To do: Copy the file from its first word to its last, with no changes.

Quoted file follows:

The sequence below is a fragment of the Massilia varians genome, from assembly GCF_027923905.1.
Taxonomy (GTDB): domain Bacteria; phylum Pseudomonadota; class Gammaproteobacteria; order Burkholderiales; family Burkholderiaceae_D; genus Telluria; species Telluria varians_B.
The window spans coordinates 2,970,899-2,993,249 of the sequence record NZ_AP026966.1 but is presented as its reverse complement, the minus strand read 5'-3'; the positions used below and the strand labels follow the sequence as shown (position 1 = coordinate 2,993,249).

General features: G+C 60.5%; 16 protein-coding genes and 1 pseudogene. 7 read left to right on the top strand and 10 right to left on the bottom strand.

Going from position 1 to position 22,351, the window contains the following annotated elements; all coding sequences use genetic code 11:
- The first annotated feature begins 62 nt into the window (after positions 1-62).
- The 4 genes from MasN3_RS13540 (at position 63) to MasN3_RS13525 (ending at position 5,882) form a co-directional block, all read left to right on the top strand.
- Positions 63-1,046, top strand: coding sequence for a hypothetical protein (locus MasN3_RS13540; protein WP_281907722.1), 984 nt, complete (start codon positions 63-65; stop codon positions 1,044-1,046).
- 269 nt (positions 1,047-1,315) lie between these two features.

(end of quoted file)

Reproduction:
The sequence below is a fragment of the Massilia varians genome, from assembly GCF_027923905.1.
Taxonomy (GTDB): domain Bacteria; phylum Pseudomonadota; class Gammaproteobacteria; order Burkholderiales; family Burkholderiaceae_D; genus Telluria; species Telluria varians_B.
The window spans coordinates 2,970,899-2,993,249 of the sequence record NZ_AP026966.1 but is presented as its reverse complement, the minus strand read 5'-3'; the positions used below and the strand labels follow the sequence as shown (position 1 = coordinate 2,993,249).

General features: G+C 60.5%; 16 protein-coding genes and 1 pseudogene. 7 read left to right on the top strand and 10 right to left on the bottom strand.

Going from position 1 to position 22,351, the window contains the following annotated elements; all coding sequences use genetic code 11:
- The first annotated feature begins 62 nt into the window (after positions 1-62).
- The 4 genes from MasN3_RS13540 (at position 63) to MasN3_RS13525 (ending at position 5,882) form a co-directional block, all read left to right on the top strand.
- Positions 63-1,046, top strand: coding sequence for a hypothetical protein (locus MasN3_RS13540; protein WP_281907722.1), 984 nt, complete (start codon positions 63-65; stop codon positions 1,044-1,046).
- 269 nt (positions 1,047-1,315) lie between these two features.